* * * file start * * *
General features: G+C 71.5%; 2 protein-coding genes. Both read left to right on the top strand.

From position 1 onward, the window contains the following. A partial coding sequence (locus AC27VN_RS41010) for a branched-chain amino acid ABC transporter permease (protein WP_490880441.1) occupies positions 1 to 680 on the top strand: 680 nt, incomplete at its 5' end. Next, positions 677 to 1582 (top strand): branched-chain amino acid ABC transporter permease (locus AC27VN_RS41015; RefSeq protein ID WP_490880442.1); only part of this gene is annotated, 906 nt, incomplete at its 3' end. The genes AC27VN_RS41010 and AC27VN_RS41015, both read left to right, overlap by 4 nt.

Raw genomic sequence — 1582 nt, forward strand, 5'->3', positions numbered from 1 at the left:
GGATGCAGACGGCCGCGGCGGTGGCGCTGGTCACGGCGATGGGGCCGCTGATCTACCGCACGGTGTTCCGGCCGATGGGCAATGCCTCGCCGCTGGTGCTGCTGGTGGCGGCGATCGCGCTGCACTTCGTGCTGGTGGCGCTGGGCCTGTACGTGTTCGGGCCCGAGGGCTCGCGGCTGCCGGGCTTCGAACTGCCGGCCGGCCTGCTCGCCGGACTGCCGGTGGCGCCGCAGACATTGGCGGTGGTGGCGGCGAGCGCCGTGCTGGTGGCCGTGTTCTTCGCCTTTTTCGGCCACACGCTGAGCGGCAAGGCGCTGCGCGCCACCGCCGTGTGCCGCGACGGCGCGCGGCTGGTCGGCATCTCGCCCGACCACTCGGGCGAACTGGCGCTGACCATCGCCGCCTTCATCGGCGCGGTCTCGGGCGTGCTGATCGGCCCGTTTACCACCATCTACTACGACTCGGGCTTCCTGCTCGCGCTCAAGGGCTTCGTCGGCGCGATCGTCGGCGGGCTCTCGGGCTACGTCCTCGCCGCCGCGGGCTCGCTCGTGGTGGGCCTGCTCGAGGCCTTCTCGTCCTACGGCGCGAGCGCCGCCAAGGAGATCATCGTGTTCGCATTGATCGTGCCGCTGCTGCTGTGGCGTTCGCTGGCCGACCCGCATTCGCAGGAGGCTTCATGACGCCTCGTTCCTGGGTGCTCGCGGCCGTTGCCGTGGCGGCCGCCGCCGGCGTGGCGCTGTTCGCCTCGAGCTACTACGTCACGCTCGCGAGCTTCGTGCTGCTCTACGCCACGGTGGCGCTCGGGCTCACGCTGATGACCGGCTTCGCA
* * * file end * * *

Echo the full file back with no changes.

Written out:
General features: G+C 71.5%; 2 protein-coding genes. Both read left to right on the top strand.

From position 1 onward, the window contains the following. A partial coding sequence (locus AC27VN_RS41010) for a branched-chain amino acid ABC transporter permease (protein WP_490880441.1) occupies positions 1 to 680 on the top strand: 680 nt, incomplete at its 5' end. Next, positions 677 to 1582 (top strand): branched-chain amino acid ABC transporter permease (locus AC27VN_RS41015; RefSeq protein ID WP_490880442.1); only part of this gene is annotated, 906 nt, incomplete at its 3' end. The genes AC27VN_RS41010 and AC27VN_RS41015, both read left to right, overlap by 4 nt.

Raw genomic sequence — 1582 nt, forward strand, 5'->3', positions numbered from 1 at the left:
GGATGCAGACGGCCGCGGCGGTGGCGCTGGTCACGGCGATGGGGCCGCTGATCTACCGCACGGTGTTCCGGCCGATGGGCAATGCCTCGCCGCTGGTGCTGCTGGTGGCGGCGATCGCGCTGCACTTCGTGCTGGTGGCGCTGGGCCTGTACGTGTTCGGGCCCGAGGGCTCGCGGCTGCCGGGCTTCGAACTGCCGGCCGGCCTGCTCGCCGGACTGCCGGTGGCGCCGCAGACATTGGCGGTGGTGGCGGCGAGCGCCGTGCTGGTGGCCGTGTTCTTCGCCTTTTTCGGCCACACGCTGAGCGGCAAGGCGCTGCGCGCCACCGCCGTGTGCCGCGACGGCGCGCGGCTGGTCGGCATCTCGCCCGACCACTCGGGCGAACTGGCGCTGACCATCGCCGCCTTCATCGGCGCGGTCTCGGGCGTGCTGATCGGCCCGTTTACCACCATCTACTACGACTCGGGCTTCCTGCTCGCGCTCAAGGGCTTCGTCGGCGCGATCGTCGGCGGGCTCTCGGGCTACGTCCTCGCCGCCGCGGGCTCGCTCGTGGTGGGCCTGCTCGAGGCCTTCTCGTCCTACGGCGCGAGCGCCGCCAAGGAGATCATCGTGTTCGCATTGATCGTGCCGCTGCTGCTGTGGCGTTCGCTGGCCGACCCGCATTCGCAGGAGGCTTCATGACGCCTCGTTCCTGGGTGCTCGCGGCCGTTGCCGTGGCGGCCGCCGCCGGCGTGGCGCTGTTCGCCTCGAGCTACTACGTCACGCTCGCGAGCTTCGTGCTGCTCTACGCCACGGTGGCGCTCGGGCTCACGCTGATGACCGGCTTCGCA